Whale Hunting in Indigenous Arctic Cultures
Bowhead whaling has attracted a great deal of scholarly attention, from archeology to ethnography to political science. Such research has traced the development and spread of bowhead whaling through the Arctic, the significance of not just the hunt but also the festivals and activities that occur throughout the year, and the battles of whalers to assert their knowledge of the whale and their rights to continue their practices on their own terms. This chapter provides a brief review of the literature on bowhead whaling, and then presents five accounts of Indigenous whaling by Indigenous authors, from two communities in Alaska, one in Chukotka, and one in Nunavut, together with a broader overview of the history of bowhead whaling in Greenland. These accounts, written specifically for this book, demonstrate the vigor of contemporary whaling cultures and the significance that bowhead whaling continues to have for the peoples of Arctic coasts.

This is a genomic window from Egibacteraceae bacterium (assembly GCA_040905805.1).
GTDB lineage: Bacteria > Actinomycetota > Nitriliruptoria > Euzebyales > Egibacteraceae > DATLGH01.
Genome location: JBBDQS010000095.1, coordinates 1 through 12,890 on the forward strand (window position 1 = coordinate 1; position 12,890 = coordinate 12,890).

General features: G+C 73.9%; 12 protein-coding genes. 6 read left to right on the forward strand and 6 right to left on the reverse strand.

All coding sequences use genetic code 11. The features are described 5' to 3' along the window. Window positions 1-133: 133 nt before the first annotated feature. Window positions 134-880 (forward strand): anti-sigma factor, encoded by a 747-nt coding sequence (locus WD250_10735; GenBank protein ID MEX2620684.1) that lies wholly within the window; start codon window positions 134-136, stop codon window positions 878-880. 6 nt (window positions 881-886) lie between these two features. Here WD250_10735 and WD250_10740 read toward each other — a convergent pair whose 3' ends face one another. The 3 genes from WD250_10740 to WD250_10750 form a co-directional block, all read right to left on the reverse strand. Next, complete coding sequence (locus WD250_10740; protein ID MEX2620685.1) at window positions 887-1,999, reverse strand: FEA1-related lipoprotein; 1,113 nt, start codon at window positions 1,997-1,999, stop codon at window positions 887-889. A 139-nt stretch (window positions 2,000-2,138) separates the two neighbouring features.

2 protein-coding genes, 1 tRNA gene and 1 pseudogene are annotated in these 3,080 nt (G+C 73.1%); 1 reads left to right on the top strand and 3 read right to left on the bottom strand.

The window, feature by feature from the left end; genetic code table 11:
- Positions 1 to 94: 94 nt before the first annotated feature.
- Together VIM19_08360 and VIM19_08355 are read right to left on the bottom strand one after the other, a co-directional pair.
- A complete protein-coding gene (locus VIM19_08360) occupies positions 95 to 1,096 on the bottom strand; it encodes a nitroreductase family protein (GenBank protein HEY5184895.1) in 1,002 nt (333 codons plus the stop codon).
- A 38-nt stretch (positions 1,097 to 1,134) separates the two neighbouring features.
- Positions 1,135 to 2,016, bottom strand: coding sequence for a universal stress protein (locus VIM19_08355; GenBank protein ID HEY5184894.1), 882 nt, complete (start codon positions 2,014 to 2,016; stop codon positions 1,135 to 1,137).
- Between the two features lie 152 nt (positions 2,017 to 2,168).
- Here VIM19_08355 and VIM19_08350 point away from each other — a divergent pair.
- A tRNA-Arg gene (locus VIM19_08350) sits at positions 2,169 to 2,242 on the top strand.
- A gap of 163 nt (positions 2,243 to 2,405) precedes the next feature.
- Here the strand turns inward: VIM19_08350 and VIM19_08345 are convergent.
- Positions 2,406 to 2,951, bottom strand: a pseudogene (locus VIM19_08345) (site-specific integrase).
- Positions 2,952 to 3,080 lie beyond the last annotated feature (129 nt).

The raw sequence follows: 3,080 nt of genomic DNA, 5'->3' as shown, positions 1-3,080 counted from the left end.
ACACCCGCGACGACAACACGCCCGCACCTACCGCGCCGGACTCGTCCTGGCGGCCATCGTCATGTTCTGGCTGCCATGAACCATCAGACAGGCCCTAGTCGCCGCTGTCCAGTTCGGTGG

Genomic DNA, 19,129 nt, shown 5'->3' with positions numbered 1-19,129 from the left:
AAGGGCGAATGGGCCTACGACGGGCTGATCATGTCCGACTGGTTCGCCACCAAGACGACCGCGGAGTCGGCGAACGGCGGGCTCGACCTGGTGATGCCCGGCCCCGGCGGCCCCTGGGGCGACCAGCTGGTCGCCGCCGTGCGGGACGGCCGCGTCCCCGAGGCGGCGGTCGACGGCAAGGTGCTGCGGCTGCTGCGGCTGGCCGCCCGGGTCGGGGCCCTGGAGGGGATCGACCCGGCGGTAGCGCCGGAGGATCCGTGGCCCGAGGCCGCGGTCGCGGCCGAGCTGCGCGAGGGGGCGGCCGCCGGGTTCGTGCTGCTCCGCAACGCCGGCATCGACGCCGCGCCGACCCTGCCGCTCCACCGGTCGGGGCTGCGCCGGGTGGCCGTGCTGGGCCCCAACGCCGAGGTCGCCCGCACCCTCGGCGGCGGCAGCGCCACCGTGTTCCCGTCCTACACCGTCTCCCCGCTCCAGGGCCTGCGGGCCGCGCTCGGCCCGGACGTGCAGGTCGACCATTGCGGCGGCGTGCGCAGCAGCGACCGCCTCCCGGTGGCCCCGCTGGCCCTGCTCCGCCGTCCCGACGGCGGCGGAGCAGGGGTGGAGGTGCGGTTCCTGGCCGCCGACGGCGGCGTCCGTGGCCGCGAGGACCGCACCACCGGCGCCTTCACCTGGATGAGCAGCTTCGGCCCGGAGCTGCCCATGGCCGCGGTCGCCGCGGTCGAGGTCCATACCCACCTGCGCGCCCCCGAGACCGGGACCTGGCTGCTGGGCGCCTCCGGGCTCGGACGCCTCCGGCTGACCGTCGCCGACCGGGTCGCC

Huntington, H.P., C. Sakakibara, G. Noongwook, et al. "Whale Hunting in Indigenous Arctic Cultures." In The Bowhead Whale: Balaena mysticetu: Biology and Human Interactions, edited by J.C. George and J.G.M. Thewissen, 501-517. Cambridge, MA: Academic Press, 2020.
Chukotka, Alaska, Nunavut, Greenland, Bowhead whale, Indigenous